For example Adele, she doesn’t stream any of her music. She’s the biggest selling artist on the planet of all time. So how much do we need streaming? How relevant is streaming in that case? You have to question it and not be blind to the demands of it otherwise it will end up using you and spitting you out and you’ll end up looking like a fool in technology or on social media. You’ve got to have a weary relationship with it.

Blaine: People say streaming is the future but in 1990 people were saying that Mini Disk was the future. More often than not new ways of engaging with technology and new platforms appear but sometimes they might just be a stepping stone to a better solution.

Will: I think it’s all a stepping stone. And inspiration is still inspiration. Music is a separate thing but they meet somewhere.

In this time and age do you find it difficult to get people to listen to your albums? Like people just listen to a single or the top ten on Spotify?

Will: There’s so many factors that effect.

There’s a lot of music coming out these days.

Will: There’s so many variables and factors and things that get in the way of people coming to your music or things that help your music get to other people. There’s so many little things.

Blaine: Ultimately all you can do is give people the choice. Because it is someone’s choice if they want to or not.

Will: But who’s choosing what the choice is?

Blaine: I think as long as you’re making albums and you’re presenting your work in its purest form, which is as a record, I think when the option’s there for people to digest it. But if they want to listen to tracks-

Will: But aren’t you asking more how music gets out to people? How music reaches people?

Do you find it harder now than ten years ago to get to people?

Will: I think there’s always been lots of good new music and there’s always been lots of new music. It largely depends on your label – how hard they work and how well set up they are.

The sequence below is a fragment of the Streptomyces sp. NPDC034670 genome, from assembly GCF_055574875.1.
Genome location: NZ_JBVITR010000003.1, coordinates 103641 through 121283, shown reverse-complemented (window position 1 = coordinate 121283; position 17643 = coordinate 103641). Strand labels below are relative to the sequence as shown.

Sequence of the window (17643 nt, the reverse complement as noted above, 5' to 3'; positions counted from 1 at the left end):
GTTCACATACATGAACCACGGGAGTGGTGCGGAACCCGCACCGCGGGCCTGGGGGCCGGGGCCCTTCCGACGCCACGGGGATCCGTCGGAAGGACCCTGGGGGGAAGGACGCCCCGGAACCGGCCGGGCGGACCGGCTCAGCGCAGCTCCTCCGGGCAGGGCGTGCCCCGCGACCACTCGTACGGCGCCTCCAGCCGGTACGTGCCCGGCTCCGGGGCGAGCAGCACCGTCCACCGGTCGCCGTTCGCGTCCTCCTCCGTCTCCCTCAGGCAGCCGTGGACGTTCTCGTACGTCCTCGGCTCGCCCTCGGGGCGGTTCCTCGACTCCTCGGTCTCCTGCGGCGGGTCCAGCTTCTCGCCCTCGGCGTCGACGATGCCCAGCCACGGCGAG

Blaine: I think we’ve always been a band who, we’ve always felt like touring is a really important part of sharing music. There’s something about a live performance that you can’t put in a bottle, you can’t distil it. You have to be there, you have to taste it. It’s a feeling you’re left with for days. So as long as you don’t forget that and as long as people are coming out and seeing shows I think they’re getting something really essential. I think the better band you are live the more that will connect through with your records.

If you had to start the band now would you change something?

Will: I’d make our drummer the front man. I’d get him singing on a couple of singles.

Blaine: I used to actually be the drummer so I think I would have stayed the drummer and found someone else to do the singing bits. No, I think we’ve made some questionable fashion crimes.

Will: We’ve committed some crimes against fashion. Definitely.

Blaine: We’ve committed some crimes against fashion but we’ve done our time in fashion prison so we’ve paid the price.

You’re a very polyvalent band. When you do the next album do you have something in mind?

Will: I think it’s too early to say. Also there’s one part of your brain that really wants to go to LA or Japan and make a record with the coolest producer in that part of the world for that time and that can be really good. But there’s another part of your brain – the more emotional side – which is really where the music comes from and ultimately you have to respect that side and let that decide. So that’s why it’s kind of hard to say.

We’re always listening to new music and new producers and interesting new stuff. That’s exciting.

Blaine: I think we’ll probably, I’d really like to make a really fast record next. Something that’s kind of the opposite of Curve The Earth. Not that Curve The Earth is slow but I think it’s an album where we very much let it breathe and I’d like to make a record with no breathing space in it, a record that’s just like da-da-da-da-da and then it’s over – like a machine gun. We’ve got one of those in us.

That would be great. Any plans to tour in Spain?

Will: Hopefully we’ll be doing some festivals and playing in April. April/May time we’ll come and do a tour hopefully. Nothing’s booked yet but we’d love to do that.

Last question, are you happy?

Will: Generally? I think life is not about being happy, but sometimes.

Blaine: I’m really happy but I’ve just had a really strong coffee.